Cave Guides
Ultimate Guide to Laurel Caverns, Pennsylvania (Tours, Pricing, History, Map)

Ultimate Guide to Laurel Caverns, Pennsylvania (Tours, Pricing, History, Map)

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If you are looking forward to a day full of adventure, you must visit Laurel Caverns. It is the largest cave in Pennsylvania, with more than 3 miles of natural passage. When you come here, you will get an opportunity to spend 2 hours beneath the famous Laurel Highlands.  

Laurel Caverns, Pennsylvania

The Laurel Caverns is a privately owned show cave founded in 1968. Before this, the caverns were unregulated wild caves known only to the locals and others by word of mouth. After the cave was founded, the rocky floor in the upper cave was filled with sand from within the cave to make the tours safer. Lights have been installed too for the benefit of the visitors. 

History of Laurel Caverns

Before the first pyramids were built, a portion of the cave’s passage closest to the edge of the hillside had collapsed. A sinkhole was formed, and the entrance to Laurel Caverns lay at the bottom of this sinkhole. The Native Americans were the first humans who discovered the entrance to the cave. Overall these years, several arrowheads have been found near the cave’s opening. 

There is no definite information on when the Native Americans first entered the cave. Still, it was likely before 1776 because, in that year, James Downard quarried the edge of the limestone bed in the cave around 2000 ft south of the cave’s entrance. The first deed was done in 1794, but that deed did not include the cave’s entrance.

Richard Freeman was the 1st official owner of the cave who acquired 400 acres adjoining Downard. In 1814, Delaney purchased the 36 acres around the cave’s entrance from Freeman and expanded his farm to 114 acres, thereby owning the then well-known cave. 

In 1798 the cave was much publicized after two Smithfield men got lost in the cave for three days. The two men ultimately survived, but the cave entrance was sealed off for many years after this incident. In 1816 the first recorded geological survey took place at the cave on the Delaney Farm. In 1823 John Delaney died, and the farm was abandoned.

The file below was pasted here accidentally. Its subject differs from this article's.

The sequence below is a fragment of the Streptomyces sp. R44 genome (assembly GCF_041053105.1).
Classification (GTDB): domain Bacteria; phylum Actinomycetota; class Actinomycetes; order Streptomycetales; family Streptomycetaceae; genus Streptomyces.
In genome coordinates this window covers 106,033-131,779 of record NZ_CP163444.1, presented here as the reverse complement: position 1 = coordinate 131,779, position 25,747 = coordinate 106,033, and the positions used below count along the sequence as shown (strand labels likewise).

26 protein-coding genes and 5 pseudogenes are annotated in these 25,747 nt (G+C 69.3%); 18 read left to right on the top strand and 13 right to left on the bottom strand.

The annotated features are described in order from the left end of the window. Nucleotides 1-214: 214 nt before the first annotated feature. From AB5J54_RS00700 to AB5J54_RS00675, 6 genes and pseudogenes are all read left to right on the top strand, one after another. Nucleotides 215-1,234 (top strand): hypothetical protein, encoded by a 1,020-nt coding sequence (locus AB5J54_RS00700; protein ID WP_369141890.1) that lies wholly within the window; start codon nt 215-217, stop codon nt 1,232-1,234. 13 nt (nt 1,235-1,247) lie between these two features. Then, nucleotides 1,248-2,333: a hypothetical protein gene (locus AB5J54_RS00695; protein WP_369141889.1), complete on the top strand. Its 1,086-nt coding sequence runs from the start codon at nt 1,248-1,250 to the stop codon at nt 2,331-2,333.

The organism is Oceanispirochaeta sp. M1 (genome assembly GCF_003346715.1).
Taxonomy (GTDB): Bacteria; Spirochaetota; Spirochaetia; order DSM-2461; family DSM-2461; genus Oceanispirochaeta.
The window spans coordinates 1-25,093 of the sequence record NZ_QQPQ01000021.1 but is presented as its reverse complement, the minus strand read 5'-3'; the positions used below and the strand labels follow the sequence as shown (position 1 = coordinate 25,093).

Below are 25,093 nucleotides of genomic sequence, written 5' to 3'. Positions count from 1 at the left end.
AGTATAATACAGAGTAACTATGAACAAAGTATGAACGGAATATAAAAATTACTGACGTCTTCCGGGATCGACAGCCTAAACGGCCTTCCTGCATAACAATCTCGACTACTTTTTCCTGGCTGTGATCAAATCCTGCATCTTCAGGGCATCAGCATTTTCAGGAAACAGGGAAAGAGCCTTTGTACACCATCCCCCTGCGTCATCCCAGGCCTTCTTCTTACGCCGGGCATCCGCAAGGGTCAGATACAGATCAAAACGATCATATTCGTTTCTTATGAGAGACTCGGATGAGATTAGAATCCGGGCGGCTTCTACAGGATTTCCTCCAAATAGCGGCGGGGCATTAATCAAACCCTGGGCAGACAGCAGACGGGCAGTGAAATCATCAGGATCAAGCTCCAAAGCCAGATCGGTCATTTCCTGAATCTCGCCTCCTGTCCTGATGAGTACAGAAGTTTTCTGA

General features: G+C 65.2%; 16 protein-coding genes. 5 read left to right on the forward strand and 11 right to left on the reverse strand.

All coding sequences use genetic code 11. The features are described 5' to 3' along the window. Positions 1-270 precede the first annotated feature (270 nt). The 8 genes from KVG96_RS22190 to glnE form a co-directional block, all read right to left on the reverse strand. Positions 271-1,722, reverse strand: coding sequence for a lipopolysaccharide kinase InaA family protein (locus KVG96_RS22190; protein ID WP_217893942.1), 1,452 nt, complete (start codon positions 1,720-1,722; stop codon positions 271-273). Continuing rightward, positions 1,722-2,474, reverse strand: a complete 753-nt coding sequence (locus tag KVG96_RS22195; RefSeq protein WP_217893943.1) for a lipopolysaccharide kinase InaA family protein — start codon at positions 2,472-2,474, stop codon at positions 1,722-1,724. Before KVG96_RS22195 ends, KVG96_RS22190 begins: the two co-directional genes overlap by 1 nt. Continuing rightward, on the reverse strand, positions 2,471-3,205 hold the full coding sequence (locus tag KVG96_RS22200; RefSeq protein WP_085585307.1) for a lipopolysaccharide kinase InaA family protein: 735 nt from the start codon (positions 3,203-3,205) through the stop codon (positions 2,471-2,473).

However, his name remained associated with the cave for almost 140 years. The name Laurel Hill Caves was not being used anymore after many years. The local people called it Delaney’s Cave. The entrance of the guided tour area did not exist till 1910. During those days, one could enter the cave only by crawling through difficult passages. 

The ownership of the cave changed many hands over the years, but the actual developmental work began in May 1962. The small catacomb passages were developed for the guided tours, but the larger lower rooms were considered too pushed back into the mountain for most people to walk. In 1962 there was no electricity in the cave, and power was supplied only by a generator.

A brand new Visitors Center came up in 1969, but it never violated the ambiance of the old main entrance of the cave. After 1993 a simulated cave was designed and built to benefit the physically challenged children and those on school field trips. 

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Geological Cave Formations in the Laurel Caverns

It is the biggest cave in Pennsylvania and one of the state’s most popular caves for its various engrossing tour options. However, what makes these caverns different from the other caves in the state is the scarcity of geological formations. The caverns have a lower calcium content, making the passage walls very smooth. There are only a handful of stalactites and stalagmites in the cave. When you tour the cave, you will think that Laurel Caverns is more a dry creek bed than a traditional cave. 

Is Laurel Caverns Haunted?

Some people say that eerie things do happen at the caverns when the number of visitors is less. Still, all these are said to be rumors because the majority of the visitors to the caverns have not experienced anything spooky, and they refuse to believe that the cave is haunted. 

How Big is Laurel Caverns?

The Laurel Caverns has a length of 16 312 ft. 

Laurel Caverns Tours

Laurel Caverns, the largest cave in Pennsylvania, boasts three lighted tour options. These trips have been designed keeping in mind the public, and participation in these tours does not require the use of any kind of special equipment or clothing. 

The Traditional Tour

It is a 30 min guided tour that involves a long walk (600 ft) through some of the most accessible passages in Laurel Caverns. The tour does not include any steps on the way. The part of the cave that is covered in the Traditional Tour is said to be a maze, and one would see about 1200 ft of colorfully lighted passages.

The guide on tour will show you the different geological formations and the history of the cave and gives you an insight into the resident bat population. The steep slopes of some of the passages on this tour cause an optical illusion known as a gravity hill. This phenomenon is said to be the mainstay of the guided tour of the caves.

At the end of the tour, there is a sound and light show included in the tour price. When the tour ends, one can opt for the Self-Guided tour, for which there is no extra charge. 

The Self-Guided Tour

It is a 30 min tour that involves a 1200 ft long walk through some of the largest, longest, and steepest passages of the lighted part of the caverns. A brief orientation is provided at the start of the tour, and there are about 100 steps in the tour. It is to be noted that this tour does not include the 600 ft that is covered in the traditional tour.

The geology and history of the Laurel Caverns are explained through the displays in the Grand Canyon passage. The arrows will show you the way through the cave, and there are employees of the Laurel Caverns who monitor this tour and are always available for your help. At the end of the tour, one may opt for the Traditional Tour at no additional charge, but one must wait for the guide.